In this novel, the first scene that is relevant forthe analysis is the scene in which Dorian Gray first discovers that theportrait of him is uncanny because the painted image changed its appearance. AsDorian describes, the “expression looked different. One would have said thatthere was a touch of cruelty in the mouth. It was certainly strange” (Wilde 73).This change already seems unrealistic but also uncanny. Of course, he isconvinced that this is impossible but he still has little doubt about itbecause the proof that the facial expressions changed is right in front of him.

This is the point at which the question arises if the altering of the paintingis an illusion or reality. Of course, it is highly unlikely that this actuallyhappened so it has to be an illusion that exists because either Dorian makes itup in his mind or because it arises in connection to supernatural reasons.Hilary Grimes’ text helps to somewhat clarify this because she differentiatesbetween the uncanny and the supernatural, whereas “the supernatural relates to the external, todisturbances in the exterior world, the uncanny is psychological, representingdisturbances in the internal body, or mind: in other words, the supernatural isa cause and the uncanny an effect” (Grimes 7). This statement would confirm thepossibility that everything is only an illusion of Dorian’s mind that leads toall the uncanny situations, fear, and death.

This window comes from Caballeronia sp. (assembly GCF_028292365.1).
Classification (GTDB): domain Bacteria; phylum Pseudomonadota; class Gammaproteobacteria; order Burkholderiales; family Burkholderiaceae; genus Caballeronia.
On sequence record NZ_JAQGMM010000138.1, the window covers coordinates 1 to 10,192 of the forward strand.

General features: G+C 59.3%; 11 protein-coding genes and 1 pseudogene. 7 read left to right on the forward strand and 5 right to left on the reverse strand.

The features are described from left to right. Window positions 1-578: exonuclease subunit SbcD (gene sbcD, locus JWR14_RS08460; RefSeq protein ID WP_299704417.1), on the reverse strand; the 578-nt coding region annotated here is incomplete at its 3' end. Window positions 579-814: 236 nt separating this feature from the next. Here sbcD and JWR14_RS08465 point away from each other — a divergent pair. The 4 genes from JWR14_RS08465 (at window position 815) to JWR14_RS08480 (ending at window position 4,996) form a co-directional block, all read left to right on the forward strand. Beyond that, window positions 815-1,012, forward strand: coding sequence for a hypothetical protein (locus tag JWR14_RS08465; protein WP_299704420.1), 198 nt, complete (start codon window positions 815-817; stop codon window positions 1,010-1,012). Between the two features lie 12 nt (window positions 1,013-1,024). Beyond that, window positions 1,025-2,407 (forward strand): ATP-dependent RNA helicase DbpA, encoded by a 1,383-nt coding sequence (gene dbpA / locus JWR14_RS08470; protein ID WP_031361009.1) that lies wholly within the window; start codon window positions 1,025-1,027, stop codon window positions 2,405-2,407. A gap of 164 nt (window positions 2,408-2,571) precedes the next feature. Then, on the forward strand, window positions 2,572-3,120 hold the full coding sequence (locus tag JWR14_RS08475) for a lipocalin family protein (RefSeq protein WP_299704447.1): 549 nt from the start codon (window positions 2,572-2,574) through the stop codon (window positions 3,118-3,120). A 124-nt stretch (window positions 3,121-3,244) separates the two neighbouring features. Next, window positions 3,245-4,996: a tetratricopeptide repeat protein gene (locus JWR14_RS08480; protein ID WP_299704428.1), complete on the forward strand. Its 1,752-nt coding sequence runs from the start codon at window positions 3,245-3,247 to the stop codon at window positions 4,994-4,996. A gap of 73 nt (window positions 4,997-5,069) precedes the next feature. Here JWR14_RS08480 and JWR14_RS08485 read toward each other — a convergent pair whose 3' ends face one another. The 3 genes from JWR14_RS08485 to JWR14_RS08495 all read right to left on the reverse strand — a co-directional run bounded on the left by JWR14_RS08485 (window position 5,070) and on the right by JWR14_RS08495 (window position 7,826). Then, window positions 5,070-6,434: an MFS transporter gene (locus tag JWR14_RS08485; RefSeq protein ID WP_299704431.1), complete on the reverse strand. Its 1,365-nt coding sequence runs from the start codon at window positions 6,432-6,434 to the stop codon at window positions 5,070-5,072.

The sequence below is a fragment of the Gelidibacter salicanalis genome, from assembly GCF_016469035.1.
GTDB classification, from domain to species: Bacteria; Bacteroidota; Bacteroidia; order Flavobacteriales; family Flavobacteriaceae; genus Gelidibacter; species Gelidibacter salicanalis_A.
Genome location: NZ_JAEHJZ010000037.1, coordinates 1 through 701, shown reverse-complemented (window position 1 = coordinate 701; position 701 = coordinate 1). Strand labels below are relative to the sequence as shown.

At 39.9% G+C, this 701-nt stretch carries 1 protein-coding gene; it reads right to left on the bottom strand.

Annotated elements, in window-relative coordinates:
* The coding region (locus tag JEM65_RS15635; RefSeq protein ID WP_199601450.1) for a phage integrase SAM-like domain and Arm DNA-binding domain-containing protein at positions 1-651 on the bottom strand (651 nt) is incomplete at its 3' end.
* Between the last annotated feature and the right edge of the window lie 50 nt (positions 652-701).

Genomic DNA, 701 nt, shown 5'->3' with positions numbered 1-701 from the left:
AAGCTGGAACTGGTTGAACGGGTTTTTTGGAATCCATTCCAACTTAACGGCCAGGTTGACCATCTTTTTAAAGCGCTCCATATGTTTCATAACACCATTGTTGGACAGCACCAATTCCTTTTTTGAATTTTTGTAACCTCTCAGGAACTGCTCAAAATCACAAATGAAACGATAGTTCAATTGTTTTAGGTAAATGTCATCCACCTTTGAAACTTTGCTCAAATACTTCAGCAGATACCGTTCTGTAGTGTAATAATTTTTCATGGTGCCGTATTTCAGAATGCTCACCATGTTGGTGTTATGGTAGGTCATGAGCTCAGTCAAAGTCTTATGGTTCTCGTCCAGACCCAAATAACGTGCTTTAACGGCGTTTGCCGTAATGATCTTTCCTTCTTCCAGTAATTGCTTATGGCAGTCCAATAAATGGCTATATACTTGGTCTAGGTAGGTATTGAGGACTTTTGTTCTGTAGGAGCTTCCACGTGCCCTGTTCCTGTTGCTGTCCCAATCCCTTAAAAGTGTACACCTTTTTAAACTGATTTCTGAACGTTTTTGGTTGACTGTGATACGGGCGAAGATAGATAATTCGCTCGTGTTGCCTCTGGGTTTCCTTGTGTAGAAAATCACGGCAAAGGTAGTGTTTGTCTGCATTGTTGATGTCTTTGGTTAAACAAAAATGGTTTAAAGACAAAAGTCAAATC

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The novel does not provide a clear answer to thisquestion, it makes it even more complicated through certain scenes in which theillusion mixes with reality. In this scene, the fact that the painting alters andstarts to look cruel is not the only thing that is happening, the scene becomeseven more uncanny when Dorian starts to draw references between him and hisrepresentation, which means that the illusion influences Dorian’s reality. Dueto the fact that he has done some terrible things not long before, he noticeseven more that “the strange expression that he had noticed in the face of theportrait seemed to linger there, to be more intensified even and that itshowed him the lines of cruelty round the mouth as clearly as if he had beenlooking into a mirror after he had done some dreadful thing” (Wilde 73). Dorianis convinced that what happens to the face of the painting refers to hisactions. The face did not only alter, it somehow seems to change his facialexpressions, which are cruel in this case.

What makes this scene uncanny is the fact that Dorian is generallyconvinced that this situation is impossible and that supernatural things do notexist. However, in some scenes, he still has doubts about this. He even triesto find a logical explanation to why this happens and to what he has done inthe past to cause this.

Dorian remembers a situation in Basil Hallward’satelier in which hehad uttered a mad wish that hehimself might remain young, and the portrait grow old; that his own beautymight be untarnished, and the face on the canvas bear the burden of hispassions and his sins; that the painted image might be seared with the lines ofsuffering and thought, and that he might keep all the delicate bloom andloveliness of his then just conscious boyhood. (Wilde 73)This memoryof his absurd wish seems to have a connection to what happens in reality.Therefore, the fact that the painting changes is not completely absurd for himanymore, the illusion starts to develop connections in Dorian’s reality. Hetries to proof for himself that the changes are not only illusions in his head,but he fails because, otherwise, it has to be something supernatural which isimpossible. After realising that this reason would be absurd and impossible hehas to convince himself that these things do not exist. “No; it was merely anillusion wrought on the troubled senses.